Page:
These policies, as Savych explained in the webinar, worked in tandem with federal action to affect the results of the study, although federal policy was out of the scope of the analysis.
So it’s important to ask — if these policies were enacted outside of the workers’ compensation system, do they have a real effect on injured workers and the workers’ comp industry?
Savych was unequivocal: “The answer is yes,” he said.
Tighter controls on the number of prescriptions written has meant that injured workers are turning to other tools to manage their pain. Savych and his partners also examined this area in their study.
He explained that there is evidence that substitute care for opioids was provided. These treatments included non-opioid pain medications, exposure to physical therapy, and interventional pain management.
A poll during the webinar revealed that 60% of attendees thought PDMPs were a major factor.
Though PDMP policies date to the 1930s, Savych noted that these tools were once optional and a previous WCRI study revealed very little effect on prescribing, if any effect at all, because they provided very little incentive to change entrenched behavior.
The must-access PDMP policies analyzed by WCRI in this report led to significant decreases in states that implemented the policies, as compared to control states in the analysis. In states that already had high levels of opioid prescribing like Delaware, Louisiana, and New York, these efforts were especially effective.
Beyond PDMP: The Effects of Limits on Prescribing
The other policy examined by the webinar was limits on initial opioid prescriptions. As the study shows, limits were somewhat effective in reducing overall morphine equivalent doses, but not by the significant levels seen with the must-access PDMP policies.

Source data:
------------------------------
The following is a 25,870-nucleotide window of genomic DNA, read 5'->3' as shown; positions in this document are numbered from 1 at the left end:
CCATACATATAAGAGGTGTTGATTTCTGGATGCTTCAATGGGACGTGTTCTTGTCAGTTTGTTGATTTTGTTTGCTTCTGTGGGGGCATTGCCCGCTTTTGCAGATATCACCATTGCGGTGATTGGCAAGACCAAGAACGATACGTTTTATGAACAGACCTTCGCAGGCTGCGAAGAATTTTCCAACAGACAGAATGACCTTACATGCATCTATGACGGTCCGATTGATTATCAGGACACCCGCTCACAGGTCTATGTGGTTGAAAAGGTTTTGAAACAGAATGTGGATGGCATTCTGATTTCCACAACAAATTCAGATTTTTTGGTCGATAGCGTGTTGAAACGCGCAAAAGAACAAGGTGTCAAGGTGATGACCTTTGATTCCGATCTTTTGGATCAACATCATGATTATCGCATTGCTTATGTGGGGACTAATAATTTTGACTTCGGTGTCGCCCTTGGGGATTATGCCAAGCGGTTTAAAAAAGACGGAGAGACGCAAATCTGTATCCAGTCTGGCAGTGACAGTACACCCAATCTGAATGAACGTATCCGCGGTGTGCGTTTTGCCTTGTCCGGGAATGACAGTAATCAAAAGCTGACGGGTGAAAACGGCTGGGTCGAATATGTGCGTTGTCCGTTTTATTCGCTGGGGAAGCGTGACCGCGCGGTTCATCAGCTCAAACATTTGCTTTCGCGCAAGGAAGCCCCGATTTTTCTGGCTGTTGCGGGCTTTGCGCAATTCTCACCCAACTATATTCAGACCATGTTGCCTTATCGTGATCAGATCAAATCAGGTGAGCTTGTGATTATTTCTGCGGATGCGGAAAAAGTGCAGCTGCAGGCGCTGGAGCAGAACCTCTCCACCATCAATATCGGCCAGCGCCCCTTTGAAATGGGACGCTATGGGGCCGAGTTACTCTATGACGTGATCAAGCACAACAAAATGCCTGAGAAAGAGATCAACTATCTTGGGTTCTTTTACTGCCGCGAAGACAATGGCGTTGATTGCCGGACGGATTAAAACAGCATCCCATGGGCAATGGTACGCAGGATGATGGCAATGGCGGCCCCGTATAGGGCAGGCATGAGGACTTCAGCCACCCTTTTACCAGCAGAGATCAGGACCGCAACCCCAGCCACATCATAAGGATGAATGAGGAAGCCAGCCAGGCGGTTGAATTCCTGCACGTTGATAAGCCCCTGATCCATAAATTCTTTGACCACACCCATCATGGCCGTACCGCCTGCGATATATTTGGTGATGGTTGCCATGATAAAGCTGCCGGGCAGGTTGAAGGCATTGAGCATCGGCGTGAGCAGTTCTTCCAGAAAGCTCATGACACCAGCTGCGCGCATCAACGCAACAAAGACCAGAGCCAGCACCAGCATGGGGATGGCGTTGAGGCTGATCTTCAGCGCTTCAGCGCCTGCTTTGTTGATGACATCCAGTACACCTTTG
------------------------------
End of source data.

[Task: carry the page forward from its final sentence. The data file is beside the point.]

Prescriptions above the limit were common after the limits on initial prescriptions were introduced at the state level.
“Think about it,” Savych said. “If the limit is set at 14 days and there were no prescriptions above 14 days, the policy would have no effect.” Savych brought up the data for attendees, which highlighted the difference between one year before the limits were implemented and one year after.
“What you see is that in states with the lowest limit — three days’ supply — quite a few prescriptions were affected by this.” Kentucky, Florida and Wisconsin thus showed larger variations, since they had the three-day limits.
Regarding the overall results, two major findings are important:
- Must-access PDMPs resulted in about a 12 percent decline in morphine milligram equivalent doses prescribed.
- Limits on initial opioid prescriptions resulted in about a three percent decline by the same measure.
Importantly, the policies had almost no effect on dangerous use indicators, such as 90 days or more of opioids prescribed or a daily dose of opioids over 120 milligrams.
In terms of the study objectives, to determine whether these policies had an effect, Savych says it’s complicated.
“We saw a decrease in the amount of opioids prescribed, but it’s all driven by a lower amount of opioids among those who had opioids [already], and there was little change in whether workers were able to get opioid prescriptions,” he said.
Savych believes this evidence is potentially in line with policy goals — no excess opioids, while keeping pain patients who need them able to receive them from their treating physicians.
You can view the webinar slides here. &